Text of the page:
Though people in economic trouble may be aware that they have options involving bankruptcy, they may be unsure exactly what bankruptcy is and what the purposes of the bankruptcy process are.
What is Bankruptcy?
Bankruptcy is a procedure where a court gives certain protections to people so they can reorganize their finances, get rid of debts they cannot afford to pay, and take the time to pay back debts they can afford.
At John T. Turco & Associates, we help people in Nebraska and Iowa file for bankruptcy, but perhaps more importantly, we help them understand their options and make informed decisions.
Example of How Bankruptcy Works
To explain what bankruptcy is and how it works, it is easier to imagine that you are the creditor (the person or company that is owed money by you).
Let’s say that you are a fictional local Omaha creditor by the name of Omaha Medical Center, Inc. and your hospital provided Mr. Bill Jones with medical services from a recent bicycle accident, including extensive surgery to reconstruct his right leg. Bill is a single person and lives in an apartment in Omaha and works as a truck driver for a local distribution company.
Bill earns, on average, about $25,000 per year but has a lot of debts including a $400 per month car payment, monthly rent at $700 and medical bills totaling $27,000, mainly from the bicycle accident. Bill was medically uninsured when he had the accident and has no savings.
About 4 months after the accident, he starting getting collection calls about his medical bills and has been threatened to either pay his bill or face a lawsuit and garnishment at his place of employment. Last month, Bill was actually sued by an Omaha based collection agency and a judgment was obtained against him and a garnishment was sent to his employer.
Bill then decides to look into his options and finds out that he qualifies to file for bankruptcy in Nebraska. Let’s now fast forward about 4 months and assume that Bill went through the process of filing a Chapter 7 bankruptcy, and his case was officially approved by the Bankruptcy Court here in Omaha, Nebraska. In fact, Bill just receives a final letter from his bankruptcy lawyer telling him that everything went very well and that he no longer needs to worry about his bills.
So, what does Bill’s medical bankruptcy mean to Omaha Medical Center, Inc.? It means this:
- Omaha Medical Center received a document in the mail that orders it never to contact Bill again regarding this debt. This document is commonly referred to as a Discharge Order and is issued by a federal bankruptcy court. Even organizations such as the Internal Revenue Service and the Department of Education must obey such an order.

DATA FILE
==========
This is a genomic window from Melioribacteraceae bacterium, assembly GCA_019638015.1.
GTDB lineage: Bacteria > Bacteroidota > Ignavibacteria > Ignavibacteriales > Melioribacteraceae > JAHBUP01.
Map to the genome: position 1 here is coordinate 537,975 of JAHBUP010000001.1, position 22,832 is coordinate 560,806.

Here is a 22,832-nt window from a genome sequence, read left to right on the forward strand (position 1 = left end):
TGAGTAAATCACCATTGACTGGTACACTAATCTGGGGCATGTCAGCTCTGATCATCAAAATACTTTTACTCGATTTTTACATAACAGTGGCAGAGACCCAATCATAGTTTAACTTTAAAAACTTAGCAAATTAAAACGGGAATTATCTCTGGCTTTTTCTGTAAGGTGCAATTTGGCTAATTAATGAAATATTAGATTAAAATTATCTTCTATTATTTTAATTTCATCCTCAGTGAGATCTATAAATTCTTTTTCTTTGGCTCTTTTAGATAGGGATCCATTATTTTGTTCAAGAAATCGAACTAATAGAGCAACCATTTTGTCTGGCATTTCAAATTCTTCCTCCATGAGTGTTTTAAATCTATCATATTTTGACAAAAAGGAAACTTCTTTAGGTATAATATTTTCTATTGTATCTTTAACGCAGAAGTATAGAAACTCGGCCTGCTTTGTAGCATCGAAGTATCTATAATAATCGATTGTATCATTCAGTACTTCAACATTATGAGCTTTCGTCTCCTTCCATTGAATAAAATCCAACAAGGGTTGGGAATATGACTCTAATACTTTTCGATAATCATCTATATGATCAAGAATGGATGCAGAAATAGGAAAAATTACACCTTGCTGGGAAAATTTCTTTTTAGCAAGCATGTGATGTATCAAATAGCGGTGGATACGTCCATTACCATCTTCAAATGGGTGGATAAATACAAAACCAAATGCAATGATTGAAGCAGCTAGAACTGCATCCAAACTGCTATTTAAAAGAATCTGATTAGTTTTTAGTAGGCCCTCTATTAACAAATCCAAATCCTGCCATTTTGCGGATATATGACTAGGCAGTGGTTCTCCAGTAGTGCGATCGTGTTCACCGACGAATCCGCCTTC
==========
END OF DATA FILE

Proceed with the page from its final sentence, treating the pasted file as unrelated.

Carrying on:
- Omaha Medical Center will not be paid by the government nor be paid by any other entity. The bottom line is that Omaha Medical Center simply cannot do anything to collect the debt.
- Omaha Medical Center may not send this uncollected debt to a collection agency nor may it even send a “nice” letter to Bill asking him to voluntarily pay it.
From this simple example, you can see that a bankruptcy is ultimately just a court order that commands the creditor to stop all collection efforts forever! If the creditor foolishly decides to disobey this order, then they can and will be held in contempt of court resulting in punishment of some sort, including payment of a fine or, in extreme cases, imprisonment of the responsible party.
Now that we know what the end result or objective of a bankruptcy is (a court order to the creditors to stop collecting forever), the next thing to discuss is how does a person qualify for bankruptcy?
Bankruptcy History: A Better Option for Encouraging Investment and Growth
In old England, there were no bankruptcy laws. Instead, there were debtors’ prisons. People who could not pay their debts were thrown in jail. When our founders set up a new, independent system of government in America, they decided that this was no way to do things.
The United States Constitution gives Congress the authority to establish bankruptcy courts, recognizing the importance the founders placed on bankruptcy protection.
Economic progress is based on people’s willingness to take risks and invest in opportunities that might or might not work out. The founders wisely anticipated that people would be more willing to take risks knowing that bankruptcy protection was available, and the benefits of economic growth would outweigh the cost to some creditors.
Considering Moral Questions About Bankruptcy
Many people ask whether bankruptcy is immoral if it means that you are not paying back all of your debts. Everyone has their own moral beliefs, but you should consider your beliefs in light of the specific position you are in.
The bankruptcy laws are not designed for people who can afford to pay their debts and just don’t want to. They are designed for people who had every intention of paying their debts when they signed up for them but now find themselves unable to do so. If the money isn’t there, you can’t pay it back.
We would be happy to talk to you further about the history of bankruptcy, the importance of bankruptcy protection and what type of bankruptcy you qualify for.
We can help. Contact us to speak to one of our experienced bankruptcy lawyers or to arrange a free initial consultation. If you cannot come to our Omaha offices, we can consult with you by telephone.